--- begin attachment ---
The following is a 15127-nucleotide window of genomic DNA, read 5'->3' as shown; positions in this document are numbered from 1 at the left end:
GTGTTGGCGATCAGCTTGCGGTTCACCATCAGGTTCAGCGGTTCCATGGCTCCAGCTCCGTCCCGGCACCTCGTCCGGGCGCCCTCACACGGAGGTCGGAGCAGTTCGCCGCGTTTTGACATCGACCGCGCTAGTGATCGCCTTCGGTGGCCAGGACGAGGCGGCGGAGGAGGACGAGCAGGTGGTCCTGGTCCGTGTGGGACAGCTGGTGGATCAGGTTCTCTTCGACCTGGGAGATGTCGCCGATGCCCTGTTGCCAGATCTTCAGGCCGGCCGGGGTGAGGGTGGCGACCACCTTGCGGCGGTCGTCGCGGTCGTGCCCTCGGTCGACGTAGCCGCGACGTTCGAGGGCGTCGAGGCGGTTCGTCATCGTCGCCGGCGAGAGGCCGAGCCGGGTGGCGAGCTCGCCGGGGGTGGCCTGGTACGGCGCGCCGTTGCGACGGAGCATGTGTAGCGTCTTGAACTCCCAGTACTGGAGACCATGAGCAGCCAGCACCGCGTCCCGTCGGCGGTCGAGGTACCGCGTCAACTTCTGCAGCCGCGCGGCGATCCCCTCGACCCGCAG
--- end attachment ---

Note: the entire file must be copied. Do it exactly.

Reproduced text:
The following is a 15127-nucleotide window of genomic DNA, read 5'->3' as shown; positions in this document are numbered from 1 at the left end:
GTGTTGGCGATCAGCTTGCGGTTCACCATCAGGTTCAGCGGTTCCATGGCTCCAGCTCCGTCCCGGCACCTCGTCCGGGCGCCCTCACACGGAGGTCGGAGCAGTTCGCCGCGTTTTGACATCGACCGCGCTAGTGATCGCCTTCGGTGGCCAGGACGAGGCGGCGGAGGAGGACGAGCAGGTGGTCCTGGTCCGTGTGGGACAGCTGGTGGATCAGGTTCTCTTCGACCTGGGAGATGTCGCCGATGCCCTGTTGCCAGATCTTCAGGCCGGCCGGGGTGAGGGTGGCGACCACCTTGCGGCGGTCGTCGCGGTCGTGCCCTCGGTCGACGTAGCCGCGACGTTCGAGGGCGTCGAGGCGGTTCGTCATCGTCGCCGGCGAGAGGCCGAGCCGGGTGGCGAGCTCGCCGGGGGTGGCCTGGTACGGCGCGCCGTTGCGACGGAGCATGTGTAGCGTCTTGAACTCCCAGTACTGGAGACCATGAGCAGCCAGCACCGCGTCCCGTCGGCGGTCGAGGTACCGCGTCAACTTCTGCAGCCGCGCGGCGATCCCCTCGACCCGCAG